Sunday, January 1, 2012

Happy New Year to all....2012!! Wow seems strange to what are your new year's recipe resolutions??? Allrecipes has the below recipe for that traditional "Black Eye Peas" Now I have not had these since I was a little girl but I remember mom making them on New Year's Day....and not the hip hop group....

The "Black Eye Pea" a traditional New Year's recipe has history....
It has been a major staple in the South for over 300 years, black-eyed peas were considered to give you good luck. A dish of peas is a New Year's tradition in most areas of the South, thought to bring luck and prosperity for the new year. According to Jessica Harris, author of the "Welcome Table," some add a dime to the peas for an extra "boost" of luck to the recipient. Greens, thought to symbolize folding money, are often eaten eaten with the peas. Hoppin' John, a dish made with black-eyed peas and rice, is one of the more popular ways of serving them, but many serve them in salads or simply cooked as a side dish.
Whether you're serving a full meal, appetizers, or gathering around the TV for the "RoseBowl Parade" or a football game, one of these recipes is a great way to ring in the New Year of 2012!!!
George Washington Carver was known for the promotion of the black-eyed pea.  Carver encouraged the propagation of black-eyed peas not only for their auspicious effects on the soil, but also for their nutritional benefits for mankind.  Black-eyes peas are a good sources of calcium, folate, iron, potassium and fiber.  Their namesake derives from the black spot which conspicuously rests on the one end of their beige colored body. 

Some love to eat the "Hoppin John" dish with cornbread to soak up the juices, mess o'greens. Hoppin John is a mixture of rice and field peas and Black Eyed peas. There were a lot of pork fat mixed in with onions a real southern dish.

Black Eyed peas are in the same species as cowpeas in other-words, legumes, plants with pods. Hoppin John is very popular with families and traditions because many believe that eating this dish on NEw Year's Day will bring a bright future of good luck!    

Hoppin' John

Hoppin' John

Hoppin' John Recipe

  • Prep time: 10 minutes
  • Cook time: 50 minutes
Note that many things may affect the cooking times of the peas. They could take anywhere from 30 minutes to 2 hours to cook to tenderness, depending on their age, where they were grown, the water you are using.


  • 1/3 pound bacon, or 1 ham hock plus 2 Tbsp oil
  • 1 celery stalk, diced
  • 1 small yellow onion, diced
  • 1 small green pepper, diced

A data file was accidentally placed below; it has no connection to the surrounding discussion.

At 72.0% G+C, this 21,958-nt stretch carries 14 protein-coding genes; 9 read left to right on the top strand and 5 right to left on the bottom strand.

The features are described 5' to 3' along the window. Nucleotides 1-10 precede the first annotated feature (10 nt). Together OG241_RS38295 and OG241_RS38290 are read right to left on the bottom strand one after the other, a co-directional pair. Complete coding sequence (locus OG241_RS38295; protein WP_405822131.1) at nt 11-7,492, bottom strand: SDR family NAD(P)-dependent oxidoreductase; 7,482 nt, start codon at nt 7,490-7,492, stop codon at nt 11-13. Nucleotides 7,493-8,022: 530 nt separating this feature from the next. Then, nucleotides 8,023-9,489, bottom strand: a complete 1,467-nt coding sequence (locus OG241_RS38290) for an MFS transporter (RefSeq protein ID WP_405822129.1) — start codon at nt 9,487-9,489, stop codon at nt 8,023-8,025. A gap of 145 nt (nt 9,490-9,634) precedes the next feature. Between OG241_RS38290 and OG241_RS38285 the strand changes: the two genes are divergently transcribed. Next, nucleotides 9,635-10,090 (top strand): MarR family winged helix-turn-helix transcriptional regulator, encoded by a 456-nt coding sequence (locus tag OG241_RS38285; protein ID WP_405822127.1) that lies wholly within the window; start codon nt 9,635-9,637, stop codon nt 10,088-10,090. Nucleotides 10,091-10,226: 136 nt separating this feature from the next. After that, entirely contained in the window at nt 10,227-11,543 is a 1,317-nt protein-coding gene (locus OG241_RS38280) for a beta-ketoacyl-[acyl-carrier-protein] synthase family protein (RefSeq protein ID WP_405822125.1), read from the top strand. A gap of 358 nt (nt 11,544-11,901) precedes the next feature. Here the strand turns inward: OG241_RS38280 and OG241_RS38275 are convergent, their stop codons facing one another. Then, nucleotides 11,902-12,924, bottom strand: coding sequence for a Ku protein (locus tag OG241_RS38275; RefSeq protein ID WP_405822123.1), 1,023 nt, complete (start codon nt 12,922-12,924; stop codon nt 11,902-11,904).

• 2 garlic cloves, minced
  • 1/2 pound dried black-eyed peas, about 2 cups
  • 1 bay leaf
  • 2 teaspoons dried thyme
  • 1 heaping teaspoon Cajun seasoning
  • Salt
  • 2 cups long-grain rice
  • Scallions or green onions for garnish


1 If you are using bacon, cut it into small pieces and cook it slowly in a medium pot over medium-low heat. If you are using a ham hock, heat the oil in the pot. Once the bacon is crispy (or the oil is hot), increase the heat to medium-high and add the celery, onion, and green pepper and saut√© until they begin to brown, about 4-5 minutes. Add the garlic, stir well and cook for another 1-2 minutes.
2 Add the black-eyed peas, bay leaf, thyme and Cajun seasoning and cover with 4 cups of water. If you are using the ham hock, add it to the pot and bring to a simmer. Cook for 30 minutes to an hour, or longer if needed, until the peas are tender (not mushy).
3 While the black-eyed peas are cooking, cook the rice separately according to package instructions.
4 When the peas are tender, strain out the remaining cooking water. Remove and discard the bay leaf. Taste the peas for salt and add more if needed. If using a ham hock, remove it from the pot, pull off the meat, and return the meat to the pot.
Serve the dish either by placing a ladle-full of black-eyed peas over steamed rice, or by mixing the two together in a large bowl. Garnish with chopped green onions. Serve with collard greens, kale, beet or turnip greens.
Yield: Serves 4-6 as a side dish


  • 1 pound dry black-eyed peas
  • 2 cups chopped cooked ham
  • salt and pepper to taste
  • 1 pinch garlic powder
  • 2 onions, diced
  • 1 (14.5 ounce) can whole tomatoes


  1. Place black-eyed peas in 8 quart pot. Add enough water to fill pot 3/4 full. Stir in ham and diced onions, and season with salt, pepper, and garlic powder. Place tomatoes in a blender or food processor, and blend until the tomatoes are liquefied. Add tomatoes to pot. Bring all ingredients to boil. Cover the pot, and simmer on low heat for 2 1/2 to 3 hours, or until the peas are tender.


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